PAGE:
Nov 27, 2012 11:30AM
The bit about the water heater is absolute garbage. When you realize how easy it is these days to swap out a standard water heater you'll be furious at how much you've paid for professionals to do it for you in the past. Connecting the power is a doddle if you even vaguely know what you're doing, and Sharkbite hoses and connections make it infinitely easier these days to connect a new unit up to the existing pipes. I changed one over at a rental property of ours only a few months ago and it took me less than half an hour.

I can't speak for the tankless variety, as I've never used one, but I can't imagine it's any harder.

I've renovated a number of houses from top to bottom, and most of it isn't rocket science, just accuracy, attention to detail, and asking a lot of questions online or at a store when you're not sure. What it really boils down to is how much time you have to devote to major projects and what your time is worth compared to the costs of getting pros to do it. Bear in mind though that standards have slipped so much in recent years, especially in my home state of Florida, that you're often times better off doing a job yourself because its such a crap shoot getting a contractor to do the job - even when they come recommended.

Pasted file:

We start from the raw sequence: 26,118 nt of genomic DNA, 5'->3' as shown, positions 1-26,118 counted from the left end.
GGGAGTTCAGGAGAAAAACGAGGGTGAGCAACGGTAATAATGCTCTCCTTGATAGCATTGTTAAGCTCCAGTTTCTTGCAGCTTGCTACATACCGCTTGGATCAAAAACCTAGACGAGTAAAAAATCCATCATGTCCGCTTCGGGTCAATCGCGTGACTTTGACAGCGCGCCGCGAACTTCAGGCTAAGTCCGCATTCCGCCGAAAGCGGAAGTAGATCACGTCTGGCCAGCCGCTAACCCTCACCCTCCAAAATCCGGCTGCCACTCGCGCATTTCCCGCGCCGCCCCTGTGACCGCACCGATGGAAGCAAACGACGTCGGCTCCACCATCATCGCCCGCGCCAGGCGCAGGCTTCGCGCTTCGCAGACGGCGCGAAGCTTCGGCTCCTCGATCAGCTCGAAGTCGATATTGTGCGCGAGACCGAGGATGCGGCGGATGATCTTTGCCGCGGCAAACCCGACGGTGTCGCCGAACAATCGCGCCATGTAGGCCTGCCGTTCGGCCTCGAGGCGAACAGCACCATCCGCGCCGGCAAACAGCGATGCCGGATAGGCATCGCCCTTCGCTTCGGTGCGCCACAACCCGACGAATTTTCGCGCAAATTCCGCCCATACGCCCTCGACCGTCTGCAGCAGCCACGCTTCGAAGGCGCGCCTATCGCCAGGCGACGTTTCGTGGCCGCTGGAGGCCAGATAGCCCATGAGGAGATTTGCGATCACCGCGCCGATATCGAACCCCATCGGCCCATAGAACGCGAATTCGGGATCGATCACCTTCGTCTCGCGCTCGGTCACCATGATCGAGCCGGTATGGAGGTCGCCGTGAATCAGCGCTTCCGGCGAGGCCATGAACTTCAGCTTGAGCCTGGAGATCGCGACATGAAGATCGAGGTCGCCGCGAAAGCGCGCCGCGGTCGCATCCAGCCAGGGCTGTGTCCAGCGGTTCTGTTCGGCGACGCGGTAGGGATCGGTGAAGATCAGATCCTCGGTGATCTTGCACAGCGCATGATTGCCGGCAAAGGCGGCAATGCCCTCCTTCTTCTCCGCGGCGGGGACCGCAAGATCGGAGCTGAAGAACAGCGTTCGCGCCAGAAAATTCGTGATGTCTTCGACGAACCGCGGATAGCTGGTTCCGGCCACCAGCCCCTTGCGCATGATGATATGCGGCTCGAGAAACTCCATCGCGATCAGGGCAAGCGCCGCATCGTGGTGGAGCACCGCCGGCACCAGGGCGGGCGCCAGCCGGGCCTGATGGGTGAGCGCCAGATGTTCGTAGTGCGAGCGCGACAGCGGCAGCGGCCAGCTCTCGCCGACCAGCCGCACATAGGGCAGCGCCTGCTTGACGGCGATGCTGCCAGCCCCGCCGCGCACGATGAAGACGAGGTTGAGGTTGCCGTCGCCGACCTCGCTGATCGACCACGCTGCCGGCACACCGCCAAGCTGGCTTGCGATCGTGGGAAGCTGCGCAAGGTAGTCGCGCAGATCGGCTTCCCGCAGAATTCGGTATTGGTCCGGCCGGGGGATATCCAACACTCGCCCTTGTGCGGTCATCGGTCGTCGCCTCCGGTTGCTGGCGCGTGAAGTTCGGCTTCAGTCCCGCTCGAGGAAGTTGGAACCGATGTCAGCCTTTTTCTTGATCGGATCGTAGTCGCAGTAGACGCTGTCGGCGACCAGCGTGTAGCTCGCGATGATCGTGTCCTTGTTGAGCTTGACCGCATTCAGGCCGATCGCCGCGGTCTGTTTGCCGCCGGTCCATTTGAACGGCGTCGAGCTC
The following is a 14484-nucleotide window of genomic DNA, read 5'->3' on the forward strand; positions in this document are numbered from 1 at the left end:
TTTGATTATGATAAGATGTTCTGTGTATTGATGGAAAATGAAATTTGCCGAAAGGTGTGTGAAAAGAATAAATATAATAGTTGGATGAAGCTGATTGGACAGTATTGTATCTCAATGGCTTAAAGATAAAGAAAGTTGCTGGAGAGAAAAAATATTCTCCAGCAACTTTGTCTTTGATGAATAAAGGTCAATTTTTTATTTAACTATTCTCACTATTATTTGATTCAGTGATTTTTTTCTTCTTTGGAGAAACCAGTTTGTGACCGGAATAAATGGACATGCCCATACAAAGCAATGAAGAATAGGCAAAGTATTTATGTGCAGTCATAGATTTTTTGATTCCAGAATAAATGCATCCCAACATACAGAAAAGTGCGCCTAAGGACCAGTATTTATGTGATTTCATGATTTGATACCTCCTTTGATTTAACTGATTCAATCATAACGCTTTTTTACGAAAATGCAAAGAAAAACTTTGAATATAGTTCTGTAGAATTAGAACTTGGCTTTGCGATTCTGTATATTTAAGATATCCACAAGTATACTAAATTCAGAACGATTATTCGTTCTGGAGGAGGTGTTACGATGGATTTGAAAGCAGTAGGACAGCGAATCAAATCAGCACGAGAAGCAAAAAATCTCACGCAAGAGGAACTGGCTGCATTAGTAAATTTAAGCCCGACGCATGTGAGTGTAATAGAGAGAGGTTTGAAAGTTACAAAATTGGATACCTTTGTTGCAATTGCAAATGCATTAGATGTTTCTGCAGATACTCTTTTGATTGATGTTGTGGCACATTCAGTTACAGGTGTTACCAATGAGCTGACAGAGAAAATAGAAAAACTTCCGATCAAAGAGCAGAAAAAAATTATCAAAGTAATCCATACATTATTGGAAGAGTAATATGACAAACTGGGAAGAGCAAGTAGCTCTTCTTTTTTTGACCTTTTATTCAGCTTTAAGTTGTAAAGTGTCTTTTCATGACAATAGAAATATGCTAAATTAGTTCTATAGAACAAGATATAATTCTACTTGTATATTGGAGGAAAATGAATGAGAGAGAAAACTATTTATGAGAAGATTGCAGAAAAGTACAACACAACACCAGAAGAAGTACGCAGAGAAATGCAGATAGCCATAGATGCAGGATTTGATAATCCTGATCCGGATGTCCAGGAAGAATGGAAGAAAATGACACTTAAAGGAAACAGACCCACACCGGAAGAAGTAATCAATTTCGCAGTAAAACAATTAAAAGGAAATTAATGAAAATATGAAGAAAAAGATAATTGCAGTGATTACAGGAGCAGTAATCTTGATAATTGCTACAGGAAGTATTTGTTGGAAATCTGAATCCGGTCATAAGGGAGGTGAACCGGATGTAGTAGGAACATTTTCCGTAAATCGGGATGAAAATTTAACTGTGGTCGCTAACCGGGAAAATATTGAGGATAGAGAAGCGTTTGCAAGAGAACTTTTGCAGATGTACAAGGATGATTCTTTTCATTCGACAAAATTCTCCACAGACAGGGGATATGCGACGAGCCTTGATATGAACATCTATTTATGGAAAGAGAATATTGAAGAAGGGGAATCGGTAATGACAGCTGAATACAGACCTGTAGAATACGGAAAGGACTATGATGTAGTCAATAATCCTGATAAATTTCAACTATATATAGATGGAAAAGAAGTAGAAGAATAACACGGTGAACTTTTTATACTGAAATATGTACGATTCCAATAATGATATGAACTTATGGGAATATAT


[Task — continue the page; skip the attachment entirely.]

Nov 27, 2012 11:19AM

I laughed when I saw solar lights, I wonder who would hire to have these installed lol

Nov 27, 2012 11:18AM
First of all your prices are all wrong. And well I like to see how a drop ceiling gets install by some one w/no experience. No offence but who ever wrote this article don't know jack.
Nov 27, 2012 11:16AM
So the simple truth is if you think you can do it ...Do It. As a professional contractor in Oregon I receive lots of call after the home owner bite off more than they can do,  Wasting both money and time. the quotes for some of the professionals are far off the mark  $750 for a 300 ft room? Where! Because i should move there. Paint jobs, by responsible contractors is based of the sq footage of room and if you are paying more than 1.00 a sq foot including supplies your getting robbed.
Nov 27, 2012 11:09AM
If you want to remove wallpaper, rent a heavy duty wallpaper steamer. No chemicals, and a free steam bath included. But it's 10X faster.